He might have killed hundreds for the Italian mob, but here's why he was released from prison last month.

Source: MEGA

Jun. 11 2021, Published 9:14 a.m. ET

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An Italian mobster and former member of the Sicilian mafia accused of more than 100 murders who turned against the mob for sentencing leniency was released from prison last month.

It was a decision that led to a swell of anger and concern among Italians.

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Despite his apologies in a prison interview, the release of Giovanni Brusca, 64, who had been responsible for over 150 heinous homicides for the Cosa Nostra clan, sparked outrage across Italy.

The early release of the former lieutenant and right-hand man for the former Cosa Nostra boss, Salvatore “Toto” Riina reopened a lot of wounds for the victim’s families.

Brusca’s famed homicides had been the 1992 car bomb murders of Italy’s famous anti-mafia prosecutor Giovanni Falcone, his wife and three bodyguards.

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On May 26, 1996, Brusca was arrested in the Sicilian countryside after authorities tracked his exact location during a phone call intercept.Brusca and Santino Di Matteo were responsible for digging a tunnel under the motorway and inserting 13 drums of TNT with a detonation trigger to assassinate Falcone.

DiMateeo, a mafia member who became a government informant, was arrested a year earlier.

Brusca was charged for the murder of Falcone after investigators uncovered how Brusca carried out the assassination from Di Matteo.To retaliate, Brusca had given the order for Di Matteo’s son to be strangled and his body dissolved in acid.

Then, Brusca kidnapped and murdered DiMatteo’s 11-year-old son.

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Source: MEGA

Giovanni Brusca after his arrest in 1996


Brusca and Di Matteo appeared together in court in 1997 for the first time since their arrest.According to an Italian media report, Di Matteo addressed Brusca as an animal and declared that he would cut off Brusca's head if left alone for two minutes.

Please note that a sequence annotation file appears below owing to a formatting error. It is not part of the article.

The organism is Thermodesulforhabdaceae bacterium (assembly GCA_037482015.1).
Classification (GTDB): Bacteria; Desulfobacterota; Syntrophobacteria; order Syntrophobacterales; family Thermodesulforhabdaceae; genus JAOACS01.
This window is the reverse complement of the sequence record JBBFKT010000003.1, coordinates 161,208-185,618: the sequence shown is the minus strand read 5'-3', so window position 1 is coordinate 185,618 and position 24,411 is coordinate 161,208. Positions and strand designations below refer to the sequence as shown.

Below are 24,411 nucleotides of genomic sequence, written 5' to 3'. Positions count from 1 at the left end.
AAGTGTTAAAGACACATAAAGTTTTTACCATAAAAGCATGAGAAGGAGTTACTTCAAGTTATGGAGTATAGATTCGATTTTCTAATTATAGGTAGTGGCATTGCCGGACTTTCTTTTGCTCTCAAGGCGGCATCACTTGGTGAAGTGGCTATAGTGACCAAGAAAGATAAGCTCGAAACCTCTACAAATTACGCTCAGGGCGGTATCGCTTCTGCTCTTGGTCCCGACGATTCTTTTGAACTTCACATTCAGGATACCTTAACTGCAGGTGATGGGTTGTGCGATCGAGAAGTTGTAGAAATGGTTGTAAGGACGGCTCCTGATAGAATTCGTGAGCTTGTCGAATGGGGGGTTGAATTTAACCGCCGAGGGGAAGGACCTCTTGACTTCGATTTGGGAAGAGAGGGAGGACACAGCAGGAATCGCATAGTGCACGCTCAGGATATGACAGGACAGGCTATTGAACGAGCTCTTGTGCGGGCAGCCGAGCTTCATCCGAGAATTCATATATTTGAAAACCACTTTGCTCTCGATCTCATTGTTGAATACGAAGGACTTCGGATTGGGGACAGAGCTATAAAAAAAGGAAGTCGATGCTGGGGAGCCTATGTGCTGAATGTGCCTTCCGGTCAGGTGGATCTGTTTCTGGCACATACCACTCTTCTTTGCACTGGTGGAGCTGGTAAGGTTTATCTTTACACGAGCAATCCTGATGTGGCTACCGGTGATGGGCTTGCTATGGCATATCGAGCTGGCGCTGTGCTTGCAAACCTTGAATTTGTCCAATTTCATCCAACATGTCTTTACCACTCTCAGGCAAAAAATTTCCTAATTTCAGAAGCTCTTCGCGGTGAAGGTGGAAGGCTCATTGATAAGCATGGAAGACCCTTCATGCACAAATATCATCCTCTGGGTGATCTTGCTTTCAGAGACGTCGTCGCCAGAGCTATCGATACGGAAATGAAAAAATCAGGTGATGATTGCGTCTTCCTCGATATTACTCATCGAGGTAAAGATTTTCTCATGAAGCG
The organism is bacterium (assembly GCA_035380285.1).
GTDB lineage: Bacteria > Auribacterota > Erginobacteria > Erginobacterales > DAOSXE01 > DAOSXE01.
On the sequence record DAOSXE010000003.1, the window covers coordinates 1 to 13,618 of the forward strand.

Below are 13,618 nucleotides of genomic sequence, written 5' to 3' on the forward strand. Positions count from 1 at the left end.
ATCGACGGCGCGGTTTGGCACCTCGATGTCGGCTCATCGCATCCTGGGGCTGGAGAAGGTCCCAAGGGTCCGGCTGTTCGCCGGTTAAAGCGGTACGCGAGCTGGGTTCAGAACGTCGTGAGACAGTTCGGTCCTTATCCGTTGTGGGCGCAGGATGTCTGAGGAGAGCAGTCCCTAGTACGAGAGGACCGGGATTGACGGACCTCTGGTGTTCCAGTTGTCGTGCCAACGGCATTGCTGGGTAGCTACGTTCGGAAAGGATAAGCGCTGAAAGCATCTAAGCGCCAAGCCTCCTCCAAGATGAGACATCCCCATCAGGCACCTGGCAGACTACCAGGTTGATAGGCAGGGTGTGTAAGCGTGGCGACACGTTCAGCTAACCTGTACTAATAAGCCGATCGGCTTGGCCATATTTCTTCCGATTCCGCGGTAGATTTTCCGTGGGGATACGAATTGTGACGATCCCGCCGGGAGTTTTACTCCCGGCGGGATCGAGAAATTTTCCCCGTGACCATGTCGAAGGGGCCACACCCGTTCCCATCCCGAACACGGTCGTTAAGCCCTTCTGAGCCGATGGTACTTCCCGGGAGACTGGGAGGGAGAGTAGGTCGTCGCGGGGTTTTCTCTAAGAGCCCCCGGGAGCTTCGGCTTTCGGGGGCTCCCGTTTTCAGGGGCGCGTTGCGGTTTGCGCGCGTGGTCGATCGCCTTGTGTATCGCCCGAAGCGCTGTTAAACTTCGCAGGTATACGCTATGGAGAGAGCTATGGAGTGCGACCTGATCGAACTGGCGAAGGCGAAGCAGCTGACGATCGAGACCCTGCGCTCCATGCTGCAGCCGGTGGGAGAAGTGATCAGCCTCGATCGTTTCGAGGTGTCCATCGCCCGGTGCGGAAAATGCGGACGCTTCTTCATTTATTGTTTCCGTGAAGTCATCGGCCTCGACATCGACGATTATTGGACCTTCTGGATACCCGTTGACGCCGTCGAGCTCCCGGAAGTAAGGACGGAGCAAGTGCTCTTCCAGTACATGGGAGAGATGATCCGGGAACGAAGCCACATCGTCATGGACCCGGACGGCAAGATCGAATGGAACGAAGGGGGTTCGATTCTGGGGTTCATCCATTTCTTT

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Ironically, Brusca’s early release stemmed from his decision to become a cooperating witness for the government in exchange for leniency at sentencing.

He was released on May 31, 45 days before the end of his sentence. He was free, but would have to complete four years of parole

In an uproar, the Italian public evoked calls for criminal justice reform in the country. Some public opinions believed the laws incentivizing cooperating murderers and mafia members with reduced sentences should be abolished, while others, such as Falcone’s sister, believe it is a necessary component to fight the war against the criminal underworlds such as the Cosa Nostra.

Brusca lamented his family's price for his decision to become a government informant, which also had set him at crosshairs with the mafia.

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"I tried to give my contribution as much as possible and a minimum of explanation to all those who are looking for truth and justice. Because it allows me to put an end to this. I call Cosa Nostra a chain of death, a factory of death. Nothing more, nothing less,” Brosca said when he spoke to CBS News.

The former henchman and assassin understood being a government informant could amount to a death sentence imposed by Cosa Nostra. He had carried out orders to do the same to others as he rose through the ranks of the organization.

In addition, Brusca’s family’s land was seized by the Italian government and handed over to a land development consortium. The property had become Sicily’s first farm-stay for tourists to enjoy organic wheat pasta and wine produced from Brusca’s former vineyard.

It’s a far cry from the home used by the man who killed hundreds and turned on the mob to avoid spending the rest of his life behind bars.


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